ALCOHOL addiction is the main drug concern for the Wimmera community.
Wimmera Drug Action Taskforce recently asked WImmera residents to participate in a survey about what alcohol and other drugs issues were of concern to them.
The results indicated that alcohol culture was the most pressing concern for the community, with 75 per cent of respondents suggesting alcohol addiction was a big issue in the region.
With multiple responses allowed, 67 per cent suggested ice was a concern, 37 per cent cannabis and 23 per cent prescription medications.
Reasons for these responses included the violence and domestic disruption related to alcohol, alcohol being accessible and an accepted drug to abuse, peer pressure to drink and ice “tearing” families apart.
Furthermore, 74 per cent of respondents suggested that there wasn’t enough alcohol and other drugs education locally.
More than 60 per cent of respondents were parents of children under the age of 12.
WDAT co-ordinator Sally Pymer said the results of the survey reflected what the taskforce already knew.
“For a lot of community members, their most pressing concern was the culture around alcohol addiction, with some saying that it was a turn off for joining sporting clubs,” she said.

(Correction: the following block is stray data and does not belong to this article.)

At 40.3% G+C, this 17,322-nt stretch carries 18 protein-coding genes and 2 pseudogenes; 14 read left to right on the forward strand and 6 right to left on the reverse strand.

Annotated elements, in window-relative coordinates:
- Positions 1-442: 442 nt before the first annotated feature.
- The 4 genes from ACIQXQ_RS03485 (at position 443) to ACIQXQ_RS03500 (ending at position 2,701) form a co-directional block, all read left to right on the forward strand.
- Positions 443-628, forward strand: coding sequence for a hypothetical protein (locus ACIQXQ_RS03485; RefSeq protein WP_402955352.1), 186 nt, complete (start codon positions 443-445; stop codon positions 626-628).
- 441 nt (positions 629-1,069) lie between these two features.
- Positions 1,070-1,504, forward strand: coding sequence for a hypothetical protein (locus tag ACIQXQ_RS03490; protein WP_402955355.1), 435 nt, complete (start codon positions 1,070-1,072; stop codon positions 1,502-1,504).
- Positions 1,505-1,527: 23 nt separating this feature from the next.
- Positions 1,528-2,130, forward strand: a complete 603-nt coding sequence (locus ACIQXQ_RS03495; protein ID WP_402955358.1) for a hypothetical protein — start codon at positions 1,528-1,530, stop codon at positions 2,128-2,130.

“These findings weren’t that surprising, but it’s good to see that the community is aware and concerned about the dangers of alcohol culture.
“The survey results are reflective of what a lot of drug and alcohol counsellors are seeing in their clientele.
“Alcohol, ice, cannabis and prescription drug addiction are the main four reasons people seek counselling.”
Monday marks the start of National Prevention of Prescription Medication Dependence Week.
Ms Pymer said it was interesting to see that almost one in four respondents said they were concerned about prescription medication addiction.
“A lot of people aren’t normally aware of the dangers associated with prescription medication, people can become addicted to pain killers very easily,” she said.
“Pain killers are a short term relief, so we always encourage people to see their doctor and ask for alternative pain relief methods, whether it be smaller doses of prescribed medication or physio.”
Ms Pymer said alcohol and prescription drug addiction didn’t discriminate.
“It can really happen to anyone and a lot of people aren’t aware of the dangers associated with them,” she said.
She said WDAT was working with Horsham Rural City Council to undertake follow up surveys.
The survey was open to all members of the Wimmera community throughout the month of April, with 119 people participating.
Of those surveyed, 73 per cent of respondents knew of the WDAT and were aware the taskforce provided community education and awareness around alcohol and other drug issues.